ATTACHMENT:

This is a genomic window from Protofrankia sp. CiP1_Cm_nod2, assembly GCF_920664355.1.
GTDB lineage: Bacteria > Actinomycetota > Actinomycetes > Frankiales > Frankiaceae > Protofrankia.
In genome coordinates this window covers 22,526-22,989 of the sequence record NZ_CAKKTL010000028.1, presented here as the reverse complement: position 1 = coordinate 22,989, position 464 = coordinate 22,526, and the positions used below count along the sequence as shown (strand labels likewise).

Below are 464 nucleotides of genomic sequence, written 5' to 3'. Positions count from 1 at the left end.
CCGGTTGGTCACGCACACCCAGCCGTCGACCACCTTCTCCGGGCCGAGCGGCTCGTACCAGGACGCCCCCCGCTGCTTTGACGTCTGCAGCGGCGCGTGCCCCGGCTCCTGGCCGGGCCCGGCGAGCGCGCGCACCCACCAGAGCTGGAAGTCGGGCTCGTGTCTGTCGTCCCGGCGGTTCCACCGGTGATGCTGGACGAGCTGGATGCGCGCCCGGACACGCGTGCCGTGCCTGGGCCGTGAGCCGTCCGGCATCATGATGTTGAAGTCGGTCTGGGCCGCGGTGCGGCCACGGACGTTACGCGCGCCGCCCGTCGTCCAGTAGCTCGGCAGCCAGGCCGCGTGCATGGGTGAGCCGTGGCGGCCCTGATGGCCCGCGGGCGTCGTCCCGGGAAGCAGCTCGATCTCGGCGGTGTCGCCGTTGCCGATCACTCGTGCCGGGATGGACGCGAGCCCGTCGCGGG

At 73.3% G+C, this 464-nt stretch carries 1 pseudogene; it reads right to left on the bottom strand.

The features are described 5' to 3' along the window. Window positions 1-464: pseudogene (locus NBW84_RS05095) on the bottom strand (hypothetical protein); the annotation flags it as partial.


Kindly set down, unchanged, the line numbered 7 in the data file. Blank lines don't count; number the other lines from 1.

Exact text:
The features are described 5' to 3' along the window. Window positions 1-464: pseudogene (locus NBW84_RS05095) on the bottom strand (hypothetical protein); the annotation flags it as partial.